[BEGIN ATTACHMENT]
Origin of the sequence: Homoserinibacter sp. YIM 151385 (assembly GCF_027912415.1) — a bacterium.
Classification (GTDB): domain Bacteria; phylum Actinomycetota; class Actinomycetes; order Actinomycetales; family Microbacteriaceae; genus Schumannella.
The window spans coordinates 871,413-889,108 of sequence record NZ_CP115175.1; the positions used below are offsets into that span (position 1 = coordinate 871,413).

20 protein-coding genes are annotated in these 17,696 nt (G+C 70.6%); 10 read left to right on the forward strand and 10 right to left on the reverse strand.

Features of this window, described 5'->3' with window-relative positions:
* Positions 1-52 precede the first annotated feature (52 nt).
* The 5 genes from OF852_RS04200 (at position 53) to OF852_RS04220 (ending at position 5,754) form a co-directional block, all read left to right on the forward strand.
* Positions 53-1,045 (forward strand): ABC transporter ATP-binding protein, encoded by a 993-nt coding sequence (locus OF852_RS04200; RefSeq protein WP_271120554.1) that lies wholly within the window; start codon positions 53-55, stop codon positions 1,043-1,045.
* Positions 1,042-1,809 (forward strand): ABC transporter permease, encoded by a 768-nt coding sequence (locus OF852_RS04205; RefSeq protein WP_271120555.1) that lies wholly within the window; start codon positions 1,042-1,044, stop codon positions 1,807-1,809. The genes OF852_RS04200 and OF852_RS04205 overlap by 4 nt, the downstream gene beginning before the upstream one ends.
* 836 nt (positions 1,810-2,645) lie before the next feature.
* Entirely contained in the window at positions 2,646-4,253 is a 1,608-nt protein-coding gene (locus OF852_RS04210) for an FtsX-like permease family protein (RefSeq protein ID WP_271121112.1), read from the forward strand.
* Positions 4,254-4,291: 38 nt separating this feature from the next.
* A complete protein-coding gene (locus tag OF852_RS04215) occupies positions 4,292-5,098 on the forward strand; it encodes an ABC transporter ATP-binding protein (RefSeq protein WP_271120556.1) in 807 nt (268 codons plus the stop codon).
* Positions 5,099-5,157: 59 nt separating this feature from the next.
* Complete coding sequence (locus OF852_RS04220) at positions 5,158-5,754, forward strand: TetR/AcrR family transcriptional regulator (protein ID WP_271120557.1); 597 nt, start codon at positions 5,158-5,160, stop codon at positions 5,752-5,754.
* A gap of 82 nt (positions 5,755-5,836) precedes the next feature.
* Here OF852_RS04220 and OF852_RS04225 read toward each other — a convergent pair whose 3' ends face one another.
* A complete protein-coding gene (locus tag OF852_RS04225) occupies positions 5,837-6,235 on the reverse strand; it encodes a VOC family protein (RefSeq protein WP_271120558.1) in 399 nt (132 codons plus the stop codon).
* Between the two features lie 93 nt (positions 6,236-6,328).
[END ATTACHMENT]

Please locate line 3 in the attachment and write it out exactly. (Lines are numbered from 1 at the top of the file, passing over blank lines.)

The window spans coordinates 871,413-889,108 of sequence record NZ_CP115175.1; the positions used below are offsets into that span (position 1 = coordinate 871,413).